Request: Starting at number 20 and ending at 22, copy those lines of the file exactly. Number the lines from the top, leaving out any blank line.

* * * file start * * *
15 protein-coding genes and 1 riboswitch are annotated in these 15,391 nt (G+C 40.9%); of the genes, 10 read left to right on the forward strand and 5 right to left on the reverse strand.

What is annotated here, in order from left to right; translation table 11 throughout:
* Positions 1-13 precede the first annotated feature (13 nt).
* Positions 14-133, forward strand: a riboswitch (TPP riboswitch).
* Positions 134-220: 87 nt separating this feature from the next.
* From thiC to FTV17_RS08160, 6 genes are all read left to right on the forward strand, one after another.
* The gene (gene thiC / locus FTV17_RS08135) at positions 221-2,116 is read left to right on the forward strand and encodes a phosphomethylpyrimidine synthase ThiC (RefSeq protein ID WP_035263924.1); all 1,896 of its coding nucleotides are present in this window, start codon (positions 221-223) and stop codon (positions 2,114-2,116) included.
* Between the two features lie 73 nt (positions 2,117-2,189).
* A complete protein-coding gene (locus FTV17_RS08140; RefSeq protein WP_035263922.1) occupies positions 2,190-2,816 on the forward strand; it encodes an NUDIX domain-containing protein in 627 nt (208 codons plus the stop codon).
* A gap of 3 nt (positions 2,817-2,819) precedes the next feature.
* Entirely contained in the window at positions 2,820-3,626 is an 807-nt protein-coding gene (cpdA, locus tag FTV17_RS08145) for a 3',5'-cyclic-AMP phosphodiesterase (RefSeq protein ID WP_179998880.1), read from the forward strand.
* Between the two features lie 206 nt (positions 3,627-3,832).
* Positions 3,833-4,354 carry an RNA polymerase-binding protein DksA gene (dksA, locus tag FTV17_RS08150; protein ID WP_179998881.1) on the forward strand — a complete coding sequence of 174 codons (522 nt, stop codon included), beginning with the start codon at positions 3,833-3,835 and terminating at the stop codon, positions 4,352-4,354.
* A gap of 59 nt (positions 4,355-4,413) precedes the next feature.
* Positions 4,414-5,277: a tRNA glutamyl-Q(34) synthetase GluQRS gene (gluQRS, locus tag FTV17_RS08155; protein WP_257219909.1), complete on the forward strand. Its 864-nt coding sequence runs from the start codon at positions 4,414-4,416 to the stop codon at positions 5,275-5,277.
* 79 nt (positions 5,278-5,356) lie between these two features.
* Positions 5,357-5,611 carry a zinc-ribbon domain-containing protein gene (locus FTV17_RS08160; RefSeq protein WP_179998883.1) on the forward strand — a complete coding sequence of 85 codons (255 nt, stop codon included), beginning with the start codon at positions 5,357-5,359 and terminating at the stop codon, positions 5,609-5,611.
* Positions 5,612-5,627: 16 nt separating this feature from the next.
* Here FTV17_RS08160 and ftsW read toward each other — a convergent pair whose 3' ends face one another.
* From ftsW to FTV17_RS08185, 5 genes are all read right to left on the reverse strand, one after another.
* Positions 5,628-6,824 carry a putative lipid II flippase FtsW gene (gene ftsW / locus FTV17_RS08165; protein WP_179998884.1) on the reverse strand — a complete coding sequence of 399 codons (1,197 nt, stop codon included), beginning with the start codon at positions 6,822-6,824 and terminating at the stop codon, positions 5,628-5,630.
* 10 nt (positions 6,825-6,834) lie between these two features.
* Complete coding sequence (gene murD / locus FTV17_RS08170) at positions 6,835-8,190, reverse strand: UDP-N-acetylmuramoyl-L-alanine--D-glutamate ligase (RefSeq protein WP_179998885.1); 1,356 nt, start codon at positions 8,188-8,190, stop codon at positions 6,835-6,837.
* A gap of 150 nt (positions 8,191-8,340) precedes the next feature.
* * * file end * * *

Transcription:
* From ftsW to FTV17_RS08185, 5 genes are all read right to left on the reverse strand, one after another.
* Positions 5,628-6,824 carry a putative lipid II flippase FtsW gene (gene ftsW / locus FTV17_RS08165; protein WP_179998884.1) on the reverse strand — a complete coding sequence of 399 codons (1,197 nt, stop codon included), beginning with the start codon at positions 6,822-6,824 and terminating at the stop codon, positions 5,628-5,630.
* 10 nt (positions 6,825-6,834) lie between these two features.